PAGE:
The Andrews government in Victoria has surrendered to environmental activists over native forest harvesting – Opinion Joel Fitzgibbon – The Australian

Australians love their wood products, and rightly so. Wood is all around us, in our homes, in our commercial buildings, in our parliaments, museums and places of worship. It’s the ultimate renewable product.

Wood sequesters carbon and stores it permanently in the built environment. If we are to rid ourselves of harmful plastics then paper and cardboard from our forest products sector are the only practical substitute.

Like many things, people tend not to think much about where their wood products come from. There are two answers, our forests and the forests of others. In Australia, we hold ourselves to world’s best forestry practices. Many of the countries we import from do not.

Australia is a net importer of wood products. Indeed the value of our imported forest product is now north of $5 billion. The problem is growing worse. Availability of both native and plantation timber in Australia is in decline.

The federal government is responding to the reduction in the number of trees we plant by providing plantation grants and removing barriers to the carbon market, we applaud that. But there is little confidence any turnaround will be substantial or timely, mainly because of the price of land.

To understand the industry, it’s necessary to know there are basically two types of trees in question, those which provide hardwoods and those that provide softwoods. Softwoods have many uses. For example, they provide the timber we use for our housing frames, twenty-five per cent of which is now imported.

Hardwood trees provide structural timber and the products we use to produce quality furniture, our floorings and our back decks. They are also required to make white paper but due to the supply crisis, we now import 100 per cent of our white paper product, including the A4 paper which feeds our office printers.

With the research and development support of the federal government, our sophisticated forest products sector is discovering ways to secure more product from every tree and to create mass timber products from softwoods. Of course, the latter calls for more softwood product at a time the estate is contracting.

trees too, but in relatively small number and it takes at least 45 years for them to reach harvest maturity. The Victorian government’s decision this week to accelerate the cessation of selective and sustainable native forest harvesting is an unnecessary surrender to environmental activists. It will result in even more hardwood being imported into Victoria from Tasmania and NSW. It will also add to imports much of which comes from the tropical forests of developing nations.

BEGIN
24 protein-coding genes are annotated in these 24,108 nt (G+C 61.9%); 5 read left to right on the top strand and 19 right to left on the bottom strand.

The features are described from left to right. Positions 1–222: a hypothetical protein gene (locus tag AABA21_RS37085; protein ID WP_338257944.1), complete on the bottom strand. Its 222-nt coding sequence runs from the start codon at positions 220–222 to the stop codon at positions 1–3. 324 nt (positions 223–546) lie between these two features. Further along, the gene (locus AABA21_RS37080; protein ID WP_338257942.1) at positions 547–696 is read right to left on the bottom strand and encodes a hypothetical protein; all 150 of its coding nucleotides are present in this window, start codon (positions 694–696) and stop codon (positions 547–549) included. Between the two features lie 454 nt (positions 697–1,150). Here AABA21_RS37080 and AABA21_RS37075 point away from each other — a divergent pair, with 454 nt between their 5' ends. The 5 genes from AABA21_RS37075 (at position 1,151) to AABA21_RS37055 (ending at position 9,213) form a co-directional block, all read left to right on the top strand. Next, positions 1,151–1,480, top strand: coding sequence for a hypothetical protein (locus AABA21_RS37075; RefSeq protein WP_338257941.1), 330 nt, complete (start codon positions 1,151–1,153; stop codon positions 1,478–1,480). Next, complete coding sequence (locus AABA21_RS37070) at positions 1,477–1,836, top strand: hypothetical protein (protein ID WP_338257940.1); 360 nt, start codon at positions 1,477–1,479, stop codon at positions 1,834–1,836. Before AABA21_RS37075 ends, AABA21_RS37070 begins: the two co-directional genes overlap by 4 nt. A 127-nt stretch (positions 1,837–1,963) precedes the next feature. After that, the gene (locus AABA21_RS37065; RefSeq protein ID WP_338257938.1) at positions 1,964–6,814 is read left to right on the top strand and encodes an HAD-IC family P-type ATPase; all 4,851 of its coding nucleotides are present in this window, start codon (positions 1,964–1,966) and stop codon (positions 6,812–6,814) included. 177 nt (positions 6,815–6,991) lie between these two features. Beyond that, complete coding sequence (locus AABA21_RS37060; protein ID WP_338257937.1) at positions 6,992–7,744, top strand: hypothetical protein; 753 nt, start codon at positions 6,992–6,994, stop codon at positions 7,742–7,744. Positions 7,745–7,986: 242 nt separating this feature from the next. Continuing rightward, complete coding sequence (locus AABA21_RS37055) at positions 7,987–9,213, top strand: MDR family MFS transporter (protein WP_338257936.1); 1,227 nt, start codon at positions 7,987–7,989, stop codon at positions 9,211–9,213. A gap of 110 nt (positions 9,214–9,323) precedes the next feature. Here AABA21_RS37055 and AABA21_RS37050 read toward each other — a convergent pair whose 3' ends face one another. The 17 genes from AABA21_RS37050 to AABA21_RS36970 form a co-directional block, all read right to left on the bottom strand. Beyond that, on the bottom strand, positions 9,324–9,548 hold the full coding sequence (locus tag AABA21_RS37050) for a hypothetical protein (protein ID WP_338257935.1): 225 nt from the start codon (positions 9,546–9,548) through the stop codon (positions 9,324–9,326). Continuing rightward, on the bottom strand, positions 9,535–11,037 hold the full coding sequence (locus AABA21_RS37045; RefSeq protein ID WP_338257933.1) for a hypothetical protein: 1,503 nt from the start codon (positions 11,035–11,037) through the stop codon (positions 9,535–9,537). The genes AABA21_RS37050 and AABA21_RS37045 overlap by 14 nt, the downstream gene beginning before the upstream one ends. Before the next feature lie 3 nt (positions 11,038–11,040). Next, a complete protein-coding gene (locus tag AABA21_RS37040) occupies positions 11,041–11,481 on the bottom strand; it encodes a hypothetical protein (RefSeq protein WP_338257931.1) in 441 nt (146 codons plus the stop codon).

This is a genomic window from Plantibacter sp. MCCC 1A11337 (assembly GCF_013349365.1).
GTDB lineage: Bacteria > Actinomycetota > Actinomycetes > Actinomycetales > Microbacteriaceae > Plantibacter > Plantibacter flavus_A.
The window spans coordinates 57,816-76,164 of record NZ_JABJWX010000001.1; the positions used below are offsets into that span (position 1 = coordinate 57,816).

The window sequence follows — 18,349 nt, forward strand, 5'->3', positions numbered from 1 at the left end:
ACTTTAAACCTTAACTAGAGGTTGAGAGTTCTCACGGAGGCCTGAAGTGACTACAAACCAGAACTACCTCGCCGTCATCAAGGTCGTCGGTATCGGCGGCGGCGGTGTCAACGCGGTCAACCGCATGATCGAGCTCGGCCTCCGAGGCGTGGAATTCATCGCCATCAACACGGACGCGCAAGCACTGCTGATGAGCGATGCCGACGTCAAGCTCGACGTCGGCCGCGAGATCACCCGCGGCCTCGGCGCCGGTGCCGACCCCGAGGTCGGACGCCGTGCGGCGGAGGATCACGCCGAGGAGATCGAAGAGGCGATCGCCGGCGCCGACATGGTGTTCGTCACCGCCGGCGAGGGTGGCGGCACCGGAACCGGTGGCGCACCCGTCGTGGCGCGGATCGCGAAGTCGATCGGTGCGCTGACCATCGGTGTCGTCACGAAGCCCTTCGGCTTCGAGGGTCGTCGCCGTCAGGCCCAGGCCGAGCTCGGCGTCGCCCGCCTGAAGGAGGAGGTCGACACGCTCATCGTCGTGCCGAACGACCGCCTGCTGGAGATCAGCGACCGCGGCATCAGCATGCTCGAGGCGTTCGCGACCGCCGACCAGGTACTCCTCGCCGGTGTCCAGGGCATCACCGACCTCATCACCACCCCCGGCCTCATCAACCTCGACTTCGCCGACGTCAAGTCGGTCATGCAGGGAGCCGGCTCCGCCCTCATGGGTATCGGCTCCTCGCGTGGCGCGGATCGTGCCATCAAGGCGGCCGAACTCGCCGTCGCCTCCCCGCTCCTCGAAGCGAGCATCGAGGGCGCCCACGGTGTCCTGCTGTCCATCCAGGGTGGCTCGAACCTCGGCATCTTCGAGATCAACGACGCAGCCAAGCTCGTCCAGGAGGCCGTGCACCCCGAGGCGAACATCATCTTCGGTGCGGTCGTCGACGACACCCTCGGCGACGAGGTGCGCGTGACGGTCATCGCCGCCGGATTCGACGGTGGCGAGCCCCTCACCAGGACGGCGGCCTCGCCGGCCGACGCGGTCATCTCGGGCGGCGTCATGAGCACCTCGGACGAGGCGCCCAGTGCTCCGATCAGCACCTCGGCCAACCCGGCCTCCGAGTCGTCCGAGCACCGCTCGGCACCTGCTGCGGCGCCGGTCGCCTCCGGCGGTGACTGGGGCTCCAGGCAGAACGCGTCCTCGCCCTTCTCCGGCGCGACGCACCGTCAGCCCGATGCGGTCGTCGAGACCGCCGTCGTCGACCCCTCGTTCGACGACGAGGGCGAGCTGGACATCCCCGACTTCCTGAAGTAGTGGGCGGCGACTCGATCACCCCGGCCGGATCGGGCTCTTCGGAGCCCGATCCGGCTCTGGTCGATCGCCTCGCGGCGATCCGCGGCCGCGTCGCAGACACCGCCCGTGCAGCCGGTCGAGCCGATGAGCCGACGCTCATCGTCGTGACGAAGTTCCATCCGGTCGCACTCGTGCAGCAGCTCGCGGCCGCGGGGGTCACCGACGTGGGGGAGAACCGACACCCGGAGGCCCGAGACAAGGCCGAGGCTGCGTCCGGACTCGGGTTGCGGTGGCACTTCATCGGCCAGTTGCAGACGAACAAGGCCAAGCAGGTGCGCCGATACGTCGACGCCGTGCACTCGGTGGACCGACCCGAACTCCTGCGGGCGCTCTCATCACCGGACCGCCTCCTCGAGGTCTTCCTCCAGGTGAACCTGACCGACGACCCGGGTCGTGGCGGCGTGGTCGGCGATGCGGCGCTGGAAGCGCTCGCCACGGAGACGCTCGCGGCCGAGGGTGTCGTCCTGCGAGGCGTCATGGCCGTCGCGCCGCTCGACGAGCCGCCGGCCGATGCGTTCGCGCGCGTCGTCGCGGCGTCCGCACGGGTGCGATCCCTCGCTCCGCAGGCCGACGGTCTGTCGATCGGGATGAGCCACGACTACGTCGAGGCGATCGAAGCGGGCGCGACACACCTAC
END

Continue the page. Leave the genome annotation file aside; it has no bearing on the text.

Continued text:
A quality, accessible, safe, and fire-resistant forest is a worked and managed one. Access to native hardwood resources provides the private sector and Government Business Enterprises involved in the sustainable management of native forestry with the incentive to manage our forest and there is a growing focus on better understanding the practices of First Nations people who managed the land for tens of thousands of years.

That’s good for our economy, good for jobs, and good for the fauna that call our native forests home. Regional Forest Agreements are agreements between the commonwealth and the States that govern our sustainable native forestry operations, and the industry acknowledges that the federal government is committed to upholding the RFAs.

However, if the RFAs are falling short because of activist law-fare then the solution is to strengthen them rather than abandon them. On that basis, this is now a challenge for the federal government. It’s time to elevate our growing import dependence and shrinking sovereign capability to the national cabinet. That’s the only way to establish a national plan in a timely way.

Stopping native forestry in one state to import the product from another state is not a plan, it’s a pathway to more extreme bushfires, greater import dependence, and more deforestation and fauna extinction in developing countries. In a state hospital or state school crisis the commonwealth wouldn’t leave the matter to the states, it would engage.

With a decision of the federal court on an RFA challenge launched by activists in NSW pending, the federal government must also urgently engage with the states to secure the domestically produced hardwood supplies our economy needs. Australian and other investors are coming to realise the greater role forestry can play in addressing climate change and how much more we can do with carbon-storing-wood in the built environment. Meanwhile, some state governments seem intent on killing the sector and the jobs it creates.

If we are serious about reviving our manufacturing sector, protecting jobs, addressing climate change, and building more housing with sustainable and renewable timber, we need to put more trees in the ground and accept that industry needs ongoing access to Australia’s native estate, managed sustainably to the strictest environmental standards.

Joel Fitzgibbon is chief executive of the Australian Forest Products Association.


Joel Fitzgibbon – Opinion 25 May


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